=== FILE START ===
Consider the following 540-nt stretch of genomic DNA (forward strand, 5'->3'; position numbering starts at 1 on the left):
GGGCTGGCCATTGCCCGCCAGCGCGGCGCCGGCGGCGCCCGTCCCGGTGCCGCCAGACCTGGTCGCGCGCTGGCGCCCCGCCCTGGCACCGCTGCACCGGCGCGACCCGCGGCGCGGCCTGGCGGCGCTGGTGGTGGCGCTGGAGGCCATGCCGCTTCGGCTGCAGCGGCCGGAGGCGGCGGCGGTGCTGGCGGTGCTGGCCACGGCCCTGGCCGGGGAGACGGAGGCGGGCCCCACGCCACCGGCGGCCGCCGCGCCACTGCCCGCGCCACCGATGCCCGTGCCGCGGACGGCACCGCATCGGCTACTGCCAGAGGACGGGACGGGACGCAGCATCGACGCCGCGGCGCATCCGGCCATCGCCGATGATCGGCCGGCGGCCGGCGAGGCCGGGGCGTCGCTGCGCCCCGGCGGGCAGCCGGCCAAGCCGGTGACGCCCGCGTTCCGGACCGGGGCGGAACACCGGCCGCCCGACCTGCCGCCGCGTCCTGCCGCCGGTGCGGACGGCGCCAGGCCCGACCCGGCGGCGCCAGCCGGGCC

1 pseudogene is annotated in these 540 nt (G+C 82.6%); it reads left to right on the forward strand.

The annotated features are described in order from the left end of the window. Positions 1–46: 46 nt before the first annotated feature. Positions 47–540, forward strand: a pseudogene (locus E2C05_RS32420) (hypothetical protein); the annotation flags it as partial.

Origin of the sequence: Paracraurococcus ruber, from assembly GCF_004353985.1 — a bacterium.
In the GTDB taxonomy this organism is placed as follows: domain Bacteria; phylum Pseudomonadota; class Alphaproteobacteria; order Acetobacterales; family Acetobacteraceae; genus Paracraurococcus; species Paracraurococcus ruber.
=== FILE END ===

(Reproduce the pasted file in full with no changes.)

Consider the following 540-nt stretch of genomic DNA (forward strand, 5'->3'; position numbering starts at 1 on the left):
GGGCTGGCCATTGCCCGCCAGCGCGGCGCCGGCGGCGCCCGTCCCGGTGCCGCCAGACCTGGTCGCGCGCTGGCGCCCCGCCCTGGCACCGCTGCACCGGCGCGACCCGCGGCGCGGCCTGGCGGCGCTGGTGGTGGCGCTGGAGGCCATGCCGCTTCGGCTGCAGCGGCCGGAGGCGGCGGCGGTGCTGGCGGTGCTGGCCACGGCCCTGGCCGGGGAGACGGAGGCGGGCCCCACGCCACCGGCGGCCGCCGCGCCACTGCCCGCGCCACCGATGCCCGTGCCGCGGACGGCACCGCATCGGCTACTGCCAGAGGACGGGACGGGACGCAGCATCGACGCCGCGGCGCATCCGGCCATCGCCGATGATCGGCCGGCGGCCGGCGAGGCCGGGGCGTCGCTGCGCCCCGGCGGGCAGCCGGCCAAGCCGGTGACGCCCGCGTTCCGGACCGGGGCGGAACACCGGCCGCCCGACCTGCCGCCGCGTCCTGCCGCCGGTGCGGACGGCGCCAGGCCCGACCCGGCGGCGCCAGCCGGGCC

1 pseudogene is annotated in these 540 nt (G+C 82.6%); it reads left to right on the forward strand.

The annotated features are described in order from the left end of the window. Positions 1–46: 46 nt before the first annotated feature. Positions 47–540, forward strand: a pseudogene (locus E2C05_RS32420) (hypothetical protein); the annotation flags it as partial.

Origin of the sequence: Paracraurococcus ruber, from assembly GCF_004353985.1 — a bacterium.
In the GTDB taxonomy this organism is placed as follows: domain Bacteria; phylum Pseudomonadota; class Alphaproteobacteria; order Acetobacterales; family Acetobacteraceae; genus Paracraurococcus; species Paracraurococcus ruber.